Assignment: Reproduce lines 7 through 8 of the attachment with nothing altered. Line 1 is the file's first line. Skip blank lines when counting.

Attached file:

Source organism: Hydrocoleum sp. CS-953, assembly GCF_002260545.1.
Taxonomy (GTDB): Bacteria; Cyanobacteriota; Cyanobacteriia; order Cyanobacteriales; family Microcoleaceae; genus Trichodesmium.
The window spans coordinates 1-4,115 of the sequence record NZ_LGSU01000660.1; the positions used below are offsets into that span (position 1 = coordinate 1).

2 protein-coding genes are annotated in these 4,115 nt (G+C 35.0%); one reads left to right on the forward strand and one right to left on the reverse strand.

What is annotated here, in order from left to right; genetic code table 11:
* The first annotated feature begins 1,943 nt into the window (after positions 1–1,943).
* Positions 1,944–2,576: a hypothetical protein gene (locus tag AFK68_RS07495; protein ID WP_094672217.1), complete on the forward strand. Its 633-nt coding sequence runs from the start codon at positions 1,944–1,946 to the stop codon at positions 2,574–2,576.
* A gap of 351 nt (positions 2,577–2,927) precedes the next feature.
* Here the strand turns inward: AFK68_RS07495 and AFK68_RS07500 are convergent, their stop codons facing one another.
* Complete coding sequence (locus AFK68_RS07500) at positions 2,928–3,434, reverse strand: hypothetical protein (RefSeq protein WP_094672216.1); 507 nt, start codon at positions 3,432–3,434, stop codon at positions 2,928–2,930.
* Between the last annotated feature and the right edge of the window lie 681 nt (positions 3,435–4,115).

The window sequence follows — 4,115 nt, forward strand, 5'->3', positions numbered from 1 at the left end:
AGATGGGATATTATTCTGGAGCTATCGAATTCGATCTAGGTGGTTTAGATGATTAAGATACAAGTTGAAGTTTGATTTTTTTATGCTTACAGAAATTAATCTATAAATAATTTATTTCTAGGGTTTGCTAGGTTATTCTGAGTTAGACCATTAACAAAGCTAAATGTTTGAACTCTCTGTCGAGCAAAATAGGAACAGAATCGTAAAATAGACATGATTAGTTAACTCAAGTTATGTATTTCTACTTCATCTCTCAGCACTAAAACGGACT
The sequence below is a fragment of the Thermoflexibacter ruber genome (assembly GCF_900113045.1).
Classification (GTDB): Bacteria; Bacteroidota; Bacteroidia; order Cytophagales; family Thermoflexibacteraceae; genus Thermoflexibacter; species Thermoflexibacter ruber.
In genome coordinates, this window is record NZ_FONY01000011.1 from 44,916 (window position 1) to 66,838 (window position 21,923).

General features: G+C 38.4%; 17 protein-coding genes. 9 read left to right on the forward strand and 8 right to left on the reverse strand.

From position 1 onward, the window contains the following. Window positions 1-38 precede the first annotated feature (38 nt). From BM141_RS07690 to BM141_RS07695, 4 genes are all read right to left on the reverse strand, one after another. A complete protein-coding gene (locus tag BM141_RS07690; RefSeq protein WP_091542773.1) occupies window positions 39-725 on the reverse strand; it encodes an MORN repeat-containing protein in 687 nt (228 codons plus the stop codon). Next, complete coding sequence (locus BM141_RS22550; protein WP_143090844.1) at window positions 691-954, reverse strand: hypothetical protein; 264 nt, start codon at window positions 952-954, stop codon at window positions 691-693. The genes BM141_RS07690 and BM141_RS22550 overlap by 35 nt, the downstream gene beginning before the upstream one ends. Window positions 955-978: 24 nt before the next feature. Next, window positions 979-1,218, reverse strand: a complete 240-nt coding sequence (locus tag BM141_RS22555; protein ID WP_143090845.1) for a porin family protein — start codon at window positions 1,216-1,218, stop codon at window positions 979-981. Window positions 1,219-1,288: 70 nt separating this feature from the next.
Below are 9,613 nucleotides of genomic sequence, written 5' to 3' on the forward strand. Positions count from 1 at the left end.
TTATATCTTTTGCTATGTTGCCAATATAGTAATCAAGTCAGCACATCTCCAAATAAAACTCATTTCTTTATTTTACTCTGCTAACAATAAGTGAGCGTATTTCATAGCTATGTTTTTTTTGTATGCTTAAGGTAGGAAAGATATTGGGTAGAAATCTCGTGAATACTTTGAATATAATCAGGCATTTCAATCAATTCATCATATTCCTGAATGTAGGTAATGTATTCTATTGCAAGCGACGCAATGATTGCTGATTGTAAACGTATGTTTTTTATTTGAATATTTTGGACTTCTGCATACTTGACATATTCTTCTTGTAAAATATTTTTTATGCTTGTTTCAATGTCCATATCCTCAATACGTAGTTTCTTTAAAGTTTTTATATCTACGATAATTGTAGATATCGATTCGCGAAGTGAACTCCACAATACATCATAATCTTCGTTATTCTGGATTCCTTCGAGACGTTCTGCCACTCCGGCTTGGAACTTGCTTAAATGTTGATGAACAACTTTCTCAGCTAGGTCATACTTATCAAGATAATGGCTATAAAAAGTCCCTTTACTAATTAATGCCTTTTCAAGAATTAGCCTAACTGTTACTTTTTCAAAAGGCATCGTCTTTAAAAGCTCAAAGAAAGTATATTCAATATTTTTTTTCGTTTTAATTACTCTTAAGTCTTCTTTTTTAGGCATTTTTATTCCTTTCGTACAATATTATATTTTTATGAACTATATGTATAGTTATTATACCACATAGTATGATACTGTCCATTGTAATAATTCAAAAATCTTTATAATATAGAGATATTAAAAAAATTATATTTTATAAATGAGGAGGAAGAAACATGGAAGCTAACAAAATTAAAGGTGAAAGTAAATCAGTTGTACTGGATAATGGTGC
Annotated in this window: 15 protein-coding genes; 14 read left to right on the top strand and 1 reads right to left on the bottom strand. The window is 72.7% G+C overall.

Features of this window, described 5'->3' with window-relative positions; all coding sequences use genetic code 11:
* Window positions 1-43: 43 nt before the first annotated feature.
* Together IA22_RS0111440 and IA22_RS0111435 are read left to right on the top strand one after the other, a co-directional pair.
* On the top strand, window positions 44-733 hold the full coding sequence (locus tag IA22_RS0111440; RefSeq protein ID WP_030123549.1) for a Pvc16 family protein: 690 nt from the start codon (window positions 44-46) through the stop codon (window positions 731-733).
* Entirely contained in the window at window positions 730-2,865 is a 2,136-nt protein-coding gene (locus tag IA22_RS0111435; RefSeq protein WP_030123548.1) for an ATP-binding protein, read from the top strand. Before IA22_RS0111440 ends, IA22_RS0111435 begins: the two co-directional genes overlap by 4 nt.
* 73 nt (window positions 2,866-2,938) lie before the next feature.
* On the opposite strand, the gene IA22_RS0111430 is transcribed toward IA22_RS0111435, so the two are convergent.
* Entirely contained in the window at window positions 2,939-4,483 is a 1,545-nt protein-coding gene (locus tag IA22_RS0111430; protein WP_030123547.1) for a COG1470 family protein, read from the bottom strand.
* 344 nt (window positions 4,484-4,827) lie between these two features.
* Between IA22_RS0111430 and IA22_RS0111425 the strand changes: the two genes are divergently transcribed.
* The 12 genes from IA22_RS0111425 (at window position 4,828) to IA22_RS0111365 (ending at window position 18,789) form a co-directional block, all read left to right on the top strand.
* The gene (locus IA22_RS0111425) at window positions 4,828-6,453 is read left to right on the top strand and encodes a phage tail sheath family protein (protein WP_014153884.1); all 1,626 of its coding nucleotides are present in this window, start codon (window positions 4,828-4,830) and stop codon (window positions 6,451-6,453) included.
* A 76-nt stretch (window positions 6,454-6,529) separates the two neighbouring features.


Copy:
* Positions 1,944–2,576: a hypothetical protein gene (locus tag AFK68_RS07495; protein ID WP_094672217.1), complete on the forward strand. Its 633-nt coding sequence runs from the start codon at positions 1,944–1,946 to the stop codon at positions 2,574–2,576.
* A gap of 351 nt (positions 2,577–2,927) precedes the next feature.